Academicians and the community of people associated with the education of hearing and speech impaired have expressed skepticism over standardisation of the Indian Sign Language (ISL), a move advocated in the National Education Policy (NEP) 2020.
“Having different sign languages is not a problem for speech or hearing impaired people. I am sure the deaf community is proud of the diversity of the sign language. The real issues are different. We do not have proper research on the variation and diversity of ISL in India to standardise it. Nor a data corpus to understand it. Empowering a language user community does not require a common sign language,” AS Narayanan, a hearing-impaired himself and president of the National Association of the Deaf (NAD), told indianexpress.com through a written conversation. Narayanan was closely associated with developing the ISL dictionary.
The NEP, released earlier this year, had said, “Indian Sign Language will be standardised across the country, and national and state curriculum materials developed, for use by students with hearing impairment. Local sign languages will be respected and taught as well, where possible and relevant. NIOS will develop high-quality modules to teach Indian Sign Language, and to teach other basic subjects using Indian Sign Language.”
Narayanan, however, said the pressing need is not to standardise the different signs used by members, but lack of quality education content available in that language. “The need for educational materials in local or national sign language produced by the best available signers which match quality standards, both technically and content-wise, is the primary need. Secondly, training programs for deaf people to become professionals in the area of their respective education. Hearing-impaired professionals are the key to resolving deaf education,” he said.
He believes that a separate committee of experts needs to be set-up to have an education standard for hearing and speech impaired students. The NAD had also written letters to the Ministry of Education demanding to set up an expert committee to develop a national curriculum framework in Indian Sign language. “We are waiting for a response from the ministry very soon,” said Narayanan.
To sign or not to sign: Dilemma within academia
The development of educational content in sign language is lacking because the academicians are divided over teaching through sign languages to students. Many also believe that since sign language is not accepted in mainstream society, learning it can make a student secluded instead.
“Sign Language in India has been looked through myths and challenges, so far dividing educationists and society into two schools of thought – one’s who support the idea of sign language and those who support oral-aural methods of learning. Later is followed largely due to the lack of availability of content and training to teachers in sign language,” said Gaurav Raheja, professor at Department of Architecture and Planning, IIT-Roorkee, who has participated in several initiatives of the government, including the accessible India campaign. He was also a member of the team behind drafting the accessibility guidelines for Indian Railways.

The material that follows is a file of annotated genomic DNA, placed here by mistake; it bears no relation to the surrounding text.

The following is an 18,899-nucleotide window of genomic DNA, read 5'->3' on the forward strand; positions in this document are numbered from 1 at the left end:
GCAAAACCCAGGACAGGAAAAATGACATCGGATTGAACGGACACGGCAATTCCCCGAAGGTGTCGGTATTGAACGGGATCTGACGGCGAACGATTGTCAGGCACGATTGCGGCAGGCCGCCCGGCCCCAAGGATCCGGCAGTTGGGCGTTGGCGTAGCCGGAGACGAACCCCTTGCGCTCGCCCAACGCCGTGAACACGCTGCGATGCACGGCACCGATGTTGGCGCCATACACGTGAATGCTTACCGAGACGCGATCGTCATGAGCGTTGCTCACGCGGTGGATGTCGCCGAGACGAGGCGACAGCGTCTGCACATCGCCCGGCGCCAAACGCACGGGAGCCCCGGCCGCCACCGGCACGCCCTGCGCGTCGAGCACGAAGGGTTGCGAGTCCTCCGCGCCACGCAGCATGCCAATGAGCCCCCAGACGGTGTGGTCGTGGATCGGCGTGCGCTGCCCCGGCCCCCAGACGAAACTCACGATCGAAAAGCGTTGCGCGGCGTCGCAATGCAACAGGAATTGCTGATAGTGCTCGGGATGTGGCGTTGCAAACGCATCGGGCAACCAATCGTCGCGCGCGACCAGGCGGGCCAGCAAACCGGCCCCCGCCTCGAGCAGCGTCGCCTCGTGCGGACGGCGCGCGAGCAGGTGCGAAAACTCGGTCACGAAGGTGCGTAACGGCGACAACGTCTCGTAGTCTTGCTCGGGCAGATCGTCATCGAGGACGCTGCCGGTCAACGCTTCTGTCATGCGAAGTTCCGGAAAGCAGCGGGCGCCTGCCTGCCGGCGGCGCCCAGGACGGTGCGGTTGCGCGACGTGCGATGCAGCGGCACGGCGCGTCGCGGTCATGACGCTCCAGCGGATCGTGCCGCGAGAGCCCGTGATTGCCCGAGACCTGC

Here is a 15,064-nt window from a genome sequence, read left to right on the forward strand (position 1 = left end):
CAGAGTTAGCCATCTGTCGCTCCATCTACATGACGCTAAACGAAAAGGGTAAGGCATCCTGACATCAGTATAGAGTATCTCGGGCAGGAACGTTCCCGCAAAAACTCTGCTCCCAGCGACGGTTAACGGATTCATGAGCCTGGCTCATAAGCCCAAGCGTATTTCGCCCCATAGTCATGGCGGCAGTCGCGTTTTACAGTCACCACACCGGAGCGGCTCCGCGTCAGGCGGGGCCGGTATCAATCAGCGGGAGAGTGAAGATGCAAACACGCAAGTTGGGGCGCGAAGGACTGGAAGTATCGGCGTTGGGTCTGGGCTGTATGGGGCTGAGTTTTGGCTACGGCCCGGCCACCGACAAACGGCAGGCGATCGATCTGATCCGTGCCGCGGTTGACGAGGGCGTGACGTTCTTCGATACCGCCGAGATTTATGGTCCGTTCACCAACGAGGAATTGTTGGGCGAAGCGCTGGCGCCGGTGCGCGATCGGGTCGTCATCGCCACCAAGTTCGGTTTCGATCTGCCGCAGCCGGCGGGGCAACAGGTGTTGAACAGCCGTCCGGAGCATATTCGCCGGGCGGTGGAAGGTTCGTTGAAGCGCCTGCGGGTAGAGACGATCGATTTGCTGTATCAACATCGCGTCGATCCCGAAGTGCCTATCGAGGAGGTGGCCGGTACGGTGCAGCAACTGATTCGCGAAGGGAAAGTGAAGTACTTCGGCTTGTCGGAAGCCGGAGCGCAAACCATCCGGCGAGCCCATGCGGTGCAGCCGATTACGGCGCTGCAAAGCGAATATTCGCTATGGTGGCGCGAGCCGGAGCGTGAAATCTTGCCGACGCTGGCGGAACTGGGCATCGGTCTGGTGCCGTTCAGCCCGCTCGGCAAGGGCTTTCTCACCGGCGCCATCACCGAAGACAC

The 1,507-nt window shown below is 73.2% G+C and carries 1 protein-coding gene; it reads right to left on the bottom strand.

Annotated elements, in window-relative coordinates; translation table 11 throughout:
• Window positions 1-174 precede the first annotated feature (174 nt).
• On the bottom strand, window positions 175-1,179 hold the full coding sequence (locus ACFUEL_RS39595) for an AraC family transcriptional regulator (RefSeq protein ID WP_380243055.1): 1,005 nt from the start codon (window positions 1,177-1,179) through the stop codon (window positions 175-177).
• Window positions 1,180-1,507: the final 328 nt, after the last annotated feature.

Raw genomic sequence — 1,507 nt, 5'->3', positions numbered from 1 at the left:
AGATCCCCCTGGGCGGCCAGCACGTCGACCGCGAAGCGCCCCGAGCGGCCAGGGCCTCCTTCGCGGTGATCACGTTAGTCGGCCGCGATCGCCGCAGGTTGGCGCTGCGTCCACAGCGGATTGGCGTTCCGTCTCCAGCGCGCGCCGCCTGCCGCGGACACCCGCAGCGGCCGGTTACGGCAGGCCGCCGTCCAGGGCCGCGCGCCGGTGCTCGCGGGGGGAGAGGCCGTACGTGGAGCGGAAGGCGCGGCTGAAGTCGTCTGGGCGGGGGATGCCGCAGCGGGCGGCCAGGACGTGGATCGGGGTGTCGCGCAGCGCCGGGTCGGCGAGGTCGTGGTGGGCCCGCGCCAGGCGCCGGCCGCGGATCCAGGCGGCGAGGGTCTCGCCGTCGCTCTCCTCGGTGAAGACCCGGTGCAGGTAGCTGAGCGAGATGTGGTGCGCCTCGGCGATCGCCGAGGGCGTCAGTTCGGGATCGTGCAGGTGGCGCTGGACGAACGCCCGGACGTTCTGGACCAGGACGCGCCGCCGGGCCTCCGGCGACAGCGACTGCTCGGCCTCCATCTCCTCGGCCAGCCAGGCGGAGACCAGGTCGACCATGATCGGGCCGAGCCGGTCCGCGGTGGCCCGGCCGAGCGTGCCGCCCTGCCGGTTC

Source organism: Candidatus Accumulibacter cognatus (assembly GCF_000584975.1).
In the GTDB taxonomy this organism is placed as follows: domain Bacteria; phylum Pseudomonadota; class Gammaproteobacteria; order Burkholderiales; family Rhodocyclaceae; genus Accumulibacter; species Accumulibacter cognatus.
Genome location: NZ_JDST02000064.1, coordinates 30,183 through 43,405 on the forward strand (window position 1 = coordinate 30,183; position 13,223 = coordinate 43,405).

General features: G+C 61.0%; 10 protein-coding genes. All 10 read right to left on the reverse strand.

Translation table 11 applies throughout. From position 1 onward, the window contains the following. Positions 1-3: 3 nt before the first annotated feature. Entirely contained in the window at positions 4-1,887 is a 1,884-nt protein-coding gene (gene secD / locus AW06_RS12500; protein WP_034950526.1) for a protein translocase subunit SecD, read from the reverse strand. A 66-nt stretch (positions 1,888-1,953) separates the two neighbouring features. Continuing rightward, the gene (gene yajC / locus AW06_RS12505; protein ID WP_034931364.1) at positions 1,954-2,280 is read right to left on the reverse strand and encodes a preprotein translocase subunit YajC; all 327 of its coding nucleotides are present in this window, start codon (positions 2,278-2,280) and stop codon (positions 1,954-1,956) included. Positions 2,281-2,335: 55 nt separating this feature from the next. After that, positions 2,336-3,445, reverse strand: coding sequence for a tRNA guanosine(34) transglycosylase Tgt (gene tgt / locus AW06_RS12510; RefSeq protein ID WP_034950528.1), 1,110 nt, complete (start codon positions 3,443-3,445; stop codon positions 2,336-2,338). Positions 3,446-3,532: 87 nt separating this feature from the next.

He believes that standardisation of ISL also needs customisation of education content and teacher training in ISL. He also suggests teaching ISL to ‘mainstream’ society to popularise the language.
“We look forward to an Indian of the future when ‘common people’ would also learn this language and allow better integration of deaf in our mainstream society… The major barrier to such steps is the awareness and support of society at large,” said Raheja.
The road ahead
Raji Gopal, who heads the undergraduate programs at the National Institute of Speech and Hearing (NISH), Thiruvananthapuram, Kerala believes NEP’s mention of sign language will bring the much-needed focus to the issue.
“The more you use the signs for communication, for education and in other areas, the more familiar it becomes. However, it is a huge challenge spreading this in a country which is estimated to have roughly 18 million deaf people. Accessibility is one of the biggest challenges for them. Not many of the 18 million are even aware of the RPWD Act 2016 or NEP 2020. The non- standardised version will continue to be used by deaf communities unless the standardised form of sign language is made accessible,” she said.
Gopal says there should be awareness around the topic and ISL should be introduced as a second or even third language in the curriculum. “Enforcing the RPWD Act by which media channels will have sign language interpreters for all their programs, all meetings and programs conducted will have interpreters, including sign language as a subject in the special teacher training programs, starting bilingual programs for the deaf from early intervention to higher education are some of the solutions,” she said.
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